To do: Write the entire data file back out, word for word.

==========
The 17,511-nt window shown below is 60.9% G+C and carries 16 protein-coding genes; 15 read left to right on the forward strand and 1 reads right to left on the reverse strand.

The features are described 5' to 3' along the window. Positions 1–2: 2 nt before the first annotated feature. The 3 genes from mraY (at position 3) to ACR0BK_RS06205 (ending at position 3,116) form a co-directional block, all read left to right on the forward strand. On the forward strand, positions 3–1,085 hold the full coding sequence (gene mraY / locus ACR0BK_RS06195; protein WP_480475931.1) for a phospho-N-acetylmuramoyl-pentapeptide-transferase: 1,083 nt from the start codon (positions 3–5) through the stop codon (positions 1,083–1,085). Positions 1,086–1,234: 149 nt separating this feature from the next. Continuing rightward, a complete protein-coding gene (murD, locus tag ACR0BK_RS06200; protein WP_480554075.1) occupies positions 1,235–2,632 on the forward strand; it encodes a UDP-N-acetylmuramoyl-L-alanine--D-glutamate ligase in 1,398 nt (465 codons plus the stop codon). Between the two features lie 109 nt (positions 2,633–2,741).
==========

The 17,511-nt window shown below is 60.9% G+C and carries 16 protein-coding genes; 15 read left to right on the forward strand and 1 reads right to left on the reverse strand.

The features are described 5' to 3' along the window. Positions 1–2: 2 nt before the first annotated feature. The 3 genes from mraY (at position 3) to ACR0BK_RS06205 (ending at position 3,116) form a co-directional block, all read left to right on the forward strand. On the forward strand, positions 3–1,085 hold the full coding sequence (gene mraY / locus ACR0BK_RS06195; protein WP_480475931.1) for a phospho-N-acetylmuramoyl-pentapeptide-transferase: 1,083 nt from the start codon (positions 3–5) through the stop codon (positions 1,083–1,085). Positions 1,086–1,234: 149 nt separating this feature from the next. Continuing rightward, a complete protein-coding gene (murD, locus tag ACR0BK_RS06200; protein WP_480554075.1) occupies positions 1,235–2,632 on the forward strand; it encodes a UDP-N-acetylmuramoyl-L-alanine--D-glutamate ligase in 1,398 nt (465 codons plus the stop codon). Between the two features lie 109 nt (positions 2,633–2,741).